‘Sexing up’ Shakespeare can be done well and with integrity
The Fringe Review
This innovative production intertwines Shakespeare’s text with contemporary language to allow literature’s most famous lovers to speak directly to a 21st century audience. Eloquently communicating to young people and seasoned audiences alike, it sets the universal themes of love and hate, youth and age, passion and responsibility against a soundtrack provided by a live DJ set from Virgil Howe. Michael Wicherek’s adaptation breathes vivid life into the heat and colour of Verona and the star-crossed lovers fighting against fate.
I was unsure what to expect from this adaptation of Romeo and Juliet. Was it going to be excruciating ‘youth speak’, trying to appeal to teenagers at the expense of anything else, or was the play, condensed down into an hour going to lose so many of the nuances that I was going to leave feeling cheated? Modern adaptations of Shakespearean classics are so frequently performed, and so frequently awful, that my hopes weren’t high. Therefore, imagine my pleasure as Box Clever’s production filled me with delight, and restored my faith that ‘sexing up’ Shakespeare can be done well and with integrity, whilst still appealing to an audience of young people.
It was a cast of three, with an onstage DJ cum sound technician, who despite looking like a Restoration era dandy, managed to blend into the background until he was required. Romeo and Juliet were played by excellent young actors; Romeo (David Ajao) a black kid from Peckham – the wrong side of the river, and Juliet (Jessie Dubieniec) a white girl, pretty in pink jumper and trendy trainers. The third role was a kind of everyman – he played all the supporting characters from the nurse to Mercutio, as well as narrating the action where needed. This type of role is so challenging to get right, too much narration and it seems patronising, too many character shifts and it’s confusing or naff. Yet, thanks to the skilful adaptation, it was accomplished with great success. Remarkably, although you were frequently unsure what character the narrator was playing at any one time, it never mattered. He was likeable and clear – knitting the play together, challenging Romeo and Juliet’s youthful stupidity, and delivering the final stanza of the play with mournful aplomb.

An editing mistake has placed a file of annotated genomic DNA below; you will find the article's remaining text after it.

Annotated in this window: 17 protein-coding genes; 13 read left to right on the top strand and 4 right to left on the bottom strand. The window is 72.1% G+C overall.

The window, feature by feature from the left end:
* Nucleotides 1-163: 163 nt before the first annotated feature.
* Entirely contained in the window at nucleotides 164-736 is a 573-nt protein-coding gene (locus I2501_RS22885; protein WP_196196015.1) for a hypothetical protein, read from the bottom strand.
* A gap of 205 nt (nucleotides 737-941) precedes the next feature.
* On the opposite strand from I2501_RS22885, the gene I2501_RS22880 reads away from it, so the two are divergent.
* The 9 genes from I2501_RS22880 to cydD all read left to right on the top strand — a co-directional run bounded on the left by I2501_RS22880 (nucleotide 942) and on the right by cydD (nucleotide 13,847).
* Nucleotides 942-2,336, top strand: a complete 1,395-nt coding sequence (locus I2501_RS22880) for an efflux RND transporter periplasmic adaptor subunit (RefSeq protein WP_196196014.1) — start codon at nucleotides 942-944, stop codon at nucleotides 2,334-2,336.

The production was physical and lively – a sideways heart provided a climbing frame that was used to full effect. It made a great balcony and also allowed for the childish innocence of Romeo and Juliet’s love to come to the fore, as they hung upside down and swung about on it like little kids. What the company also managed to achieve was a surprisingly seamless interweaving of modern day language and original Shakespearean text. This meant that the story was clear and easy to understand, but the beauty (and educational value) of keeping the Elizabethan words did not get lost.
An excellent soundtrack underpinned the whole play – modern beats helping to engage in the teenage audience, and sound effects and live mixing being delivered by the onstage DJ. This production was undeniably cool. The actors in the company were young, and the tone of the piece was not trying to be excruciatingly up to date, which I think would have just been embarrassing. There was no excessive use of mobile phones, or ipads, and they didn’t use projections – all of which was the right choice, as it allowed the story, music and acting to speak for itself. I was constantly being reminded of Baz Lurhman’s 1996 film of Romeo and Juliet, and how much that appealed to me as a teenager. I believe that Box Clever achieved that same appeal onstage, proved by the many exclamations from young girls of ‘that was wicked’, coming from all around me as I filed out of the theatre.
Fringe Review – reviewed by Alice Booth on 12 March 2014